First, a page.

We find the answer in the wisdom of Forrest Gump: Humans — like life itself — are like a box of chocolates. You never know what you’re gonna get. Because of the infinite number of influences that go into making a person into who she is, because of the complexity of the interactions among those infinite influences from pre-birth on—because of the enormity of it all we can’t identify any one thing that causes someone to be unflappable or a hot mess or anywhere in between.

Will your child be resilient? Who knows? It takes a lifetime to fully unwrap this metaphorical chocolate. Resilience and all other traits will emerge on their own timetables, being coaxed out or pruned based on life experiences and other factors. As your loved one’s nature reveals itself to you, you can best respond by being open to who she is and attuning to her moment by moment.

Attunement and the Adoptee

The longer I do this parenting gig, the more I hear from parenting experts about incorporating attunement. Attuned relationships mean we are in harmony with the other. Being attuned means we are willing and able to go into discord with our loved one, even when doing so is unpleasant and frightening. To be able to do this, it’s helpful to understand how others have handled such inner discord and come out on the other side.

I desire to be an attuned parent, yet I’m finding though the journey is even more difficult than any other I’ve experienced. I bet anyone who loves an adopted person would like to be able to walk alongside her loved one and help bear the load of whatever he or she is going through. To do this we hold the intention to continually tune in with him, with her.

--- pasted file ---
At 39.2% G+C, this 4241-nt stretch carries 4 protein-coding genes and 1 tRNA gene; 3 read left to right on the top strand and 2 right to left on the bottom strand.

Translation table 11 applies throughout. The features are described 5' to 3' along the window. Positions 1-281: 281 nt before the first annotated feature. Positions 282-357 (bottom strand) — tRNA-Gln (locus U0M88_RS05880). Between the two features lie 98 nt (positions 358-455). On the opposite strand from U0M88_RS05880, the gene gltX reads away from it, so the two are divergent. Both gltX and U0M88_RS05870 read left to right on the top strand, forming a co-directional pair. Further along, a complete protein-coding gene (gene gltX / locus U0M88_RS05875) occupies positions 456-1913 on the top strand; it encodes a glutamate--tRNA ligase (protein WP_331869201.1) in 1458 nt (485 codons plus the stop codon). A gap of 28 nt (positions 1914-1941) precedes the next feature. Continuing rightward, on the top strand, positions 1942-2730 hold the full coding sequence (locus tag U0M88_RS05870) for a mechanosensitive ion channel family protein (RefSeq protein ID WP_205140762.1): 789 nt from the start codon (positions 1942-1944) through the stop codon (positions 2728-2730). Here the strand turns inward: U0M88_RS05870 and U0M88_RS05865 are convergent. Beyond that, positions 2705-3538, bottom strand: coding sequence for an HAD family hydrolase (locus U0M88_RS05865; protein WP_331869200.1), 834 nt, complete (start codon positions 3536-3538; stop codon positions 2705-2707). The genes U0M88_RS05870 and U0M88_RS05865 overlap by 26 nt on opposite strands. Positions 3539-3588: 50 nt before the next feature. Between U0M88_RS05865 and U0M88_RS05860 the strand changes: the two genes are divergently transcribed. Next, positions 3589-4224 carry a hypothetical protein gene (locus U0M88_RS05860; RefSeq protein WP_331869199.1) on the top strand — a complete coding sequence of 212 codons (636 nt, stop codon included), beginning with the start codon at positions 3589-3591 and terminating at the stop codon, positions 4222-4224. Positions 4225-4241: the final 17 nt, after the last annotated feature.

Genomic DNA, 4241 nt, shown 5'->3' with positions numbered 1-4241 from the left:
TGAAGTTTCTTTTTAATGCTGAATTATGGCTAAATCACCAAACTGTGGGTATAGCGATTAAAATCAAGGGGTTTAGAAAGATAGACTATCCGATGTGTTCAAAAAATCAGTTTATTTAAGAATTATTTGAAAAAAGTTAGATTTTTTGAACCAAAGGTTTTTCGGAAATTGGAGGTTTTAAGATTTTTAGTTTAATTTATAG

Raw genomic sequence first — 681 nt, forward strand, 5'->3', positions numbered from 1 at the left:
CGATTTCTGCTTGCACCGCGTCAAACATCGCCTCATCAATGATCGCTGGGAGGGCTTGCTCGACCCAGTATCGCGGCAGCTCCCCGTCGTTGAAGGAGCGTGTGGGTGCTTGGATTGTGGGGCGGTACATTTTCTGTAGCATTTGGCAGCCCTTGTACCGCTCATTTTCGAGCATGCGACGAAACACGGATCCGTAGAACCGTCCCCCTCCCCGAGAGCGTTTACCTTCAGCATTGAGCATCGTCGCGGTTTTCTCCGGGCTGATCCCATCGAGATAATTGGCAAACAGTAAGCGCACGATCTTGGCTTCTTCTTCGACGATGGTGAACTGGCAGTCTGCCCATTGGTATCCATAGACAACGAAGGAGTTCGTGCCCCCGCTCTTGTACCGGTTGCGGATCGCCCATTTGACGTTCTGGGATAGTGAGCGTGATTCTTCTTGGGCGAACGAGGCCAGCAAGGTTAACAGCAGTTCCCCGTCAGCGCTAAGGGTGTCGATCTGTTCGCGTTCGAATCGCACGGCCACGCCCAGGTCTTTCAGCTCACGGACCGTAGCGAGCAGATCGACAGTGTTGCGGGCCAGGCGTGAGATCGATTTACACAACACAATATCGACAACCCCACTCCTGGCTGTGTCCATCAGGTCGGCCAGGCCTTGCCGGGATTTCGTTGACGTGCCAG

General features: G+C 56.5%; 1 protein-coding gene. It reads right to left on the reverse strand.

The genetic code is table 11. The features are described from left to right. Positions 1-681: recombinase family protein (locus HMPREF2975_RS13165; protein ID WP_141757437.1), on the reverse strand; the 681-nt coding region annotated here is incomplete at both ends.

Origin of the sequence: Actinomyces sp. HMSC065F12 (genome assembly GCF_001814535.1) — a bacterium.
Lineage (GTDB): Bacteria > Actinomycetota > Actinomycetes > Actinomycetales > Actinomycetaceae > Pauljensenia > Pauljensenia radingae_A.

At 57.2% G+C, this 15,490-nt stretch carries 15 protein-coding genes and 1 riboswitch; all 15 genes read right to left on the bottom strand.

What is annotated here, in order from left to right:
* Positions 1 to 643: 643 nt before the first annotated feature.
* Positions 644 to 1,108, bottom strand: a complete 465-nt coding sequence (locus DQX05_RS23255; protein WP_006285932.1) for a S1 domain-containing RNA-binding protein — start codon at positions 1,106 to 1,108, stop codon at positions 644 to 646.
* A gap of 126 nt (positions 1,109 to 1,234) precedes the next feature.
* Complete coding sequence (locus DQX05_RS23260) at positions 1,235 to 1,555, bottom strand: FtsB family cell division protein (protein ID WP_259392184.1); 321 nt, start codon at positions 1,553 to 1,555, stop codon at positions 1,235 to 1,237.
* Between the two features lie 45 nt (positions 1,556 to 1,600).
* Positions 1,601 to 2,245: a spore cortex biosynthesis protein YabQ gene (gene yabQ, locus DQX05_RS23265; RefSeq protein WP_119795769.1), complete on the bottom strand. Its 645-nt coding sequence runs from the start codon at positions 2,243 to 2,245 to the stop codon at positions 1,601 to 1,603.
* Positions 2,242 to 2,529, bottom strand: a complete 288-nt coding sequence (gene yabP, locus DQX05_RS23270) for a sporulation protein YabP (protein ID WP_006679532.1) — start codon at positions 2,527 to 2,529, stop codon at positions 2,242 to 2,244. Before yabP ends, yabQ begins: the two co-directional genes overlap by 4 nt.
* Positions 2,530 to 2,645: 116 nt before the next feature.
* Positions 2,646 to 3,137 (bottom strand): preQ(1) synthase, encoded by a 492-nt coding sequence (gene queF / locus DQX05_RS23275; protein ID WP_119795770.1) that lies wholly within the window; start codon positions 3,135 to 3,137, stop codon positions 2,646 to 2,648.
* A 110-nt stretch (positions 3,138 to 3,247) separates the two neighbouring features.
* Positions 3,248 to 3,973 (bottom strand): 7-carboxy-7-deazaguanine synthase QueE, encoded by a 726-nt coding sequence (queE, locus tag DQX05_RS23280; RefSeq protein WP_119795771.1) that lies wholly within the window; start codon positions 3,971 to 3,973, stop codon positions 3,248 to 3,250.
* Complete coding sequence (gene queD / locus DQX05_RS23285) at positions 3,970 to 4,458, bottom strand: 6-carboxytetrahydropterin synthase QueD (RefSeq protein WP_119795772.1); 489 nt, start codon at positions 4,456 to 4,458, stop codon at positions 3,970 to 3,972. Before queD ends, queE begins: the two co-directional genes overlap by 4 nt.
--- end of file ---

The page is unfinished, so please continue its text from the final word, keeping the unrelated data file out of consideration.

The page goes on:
And to do this we must first hold the intention to tune in with ourselves.

As You Turn the Pages

I ask you to open yourself to information and perspectives that may strike you as helpful, as scary, as possible solutions, as clues to a puzzle you’re trying to figure out. I ask that you begin by preparing within you an open space to really listen to people who have walked this path—before you begin the process of discernment. I suggest that you monitor your own reactions to each chapter, and ask yourself probing questions at any time you notice a strong reaction (why did that trigger me?). I recommend that even if you discard the gist of a chapter today, that you remain open to reevaluating it another day.

May we all strive to open, to listen and to attune when it comes to adoption issues and the people who are faced with them.

~~~~~

cover for Adoption Therapy anthologyAdoption Therapy: Perspectives from Clients and Clinicians on Processing and Healing Post-Adoption Issues is available in paperback and Kindle editions on Amazon and other booksellers. Like the other contributors, I donated my work and have no financial stake in the success of this anthology.

Contributors to Adoption Therapy: Marcy Axness, PhD, Karen Belanger, Karen Caffrey, LPC, JD, Laura Dennis, Lisa Floyd, Rebecca Hawkes, Jody Haywood*, Lori Holden, MA, Mila C Knonomos, Krist Lado, Lesli Maul, LCSW, Brooke Randolph, LMHC, Suzanne Brita Schecker, EdD, LMHC, Raja Selvam, PhD, Lucy Chau Lai-Tuen*, Deanna Doss Shrodes, Corie Skolnick, MS, LMFT

* Guest posters to my recent #flipthescript series.

 

#flipthescript — What’s an Adoptive Parent to Do?

I am drawn to the writings of articulate, gentle-yet-incisive people. Barbara Freedgood guest posts today about the impact the #flipthescript movement had on her as an adoptive mom and therapist. She addresses the question that many readers may have had last month as they read the not-so-secret thoughts of adult adoptees:

So now that I KNOW, what do I DO?

Please welcome Barbara Freedgood into this space.

~~~~~

barbara freedgoodNovember was National Adoption Awareness Month. The blog posts flowed in on my email. I found myself overwhelmed with input from all the voices being raised during this time in which adoption draws more of the spotlight.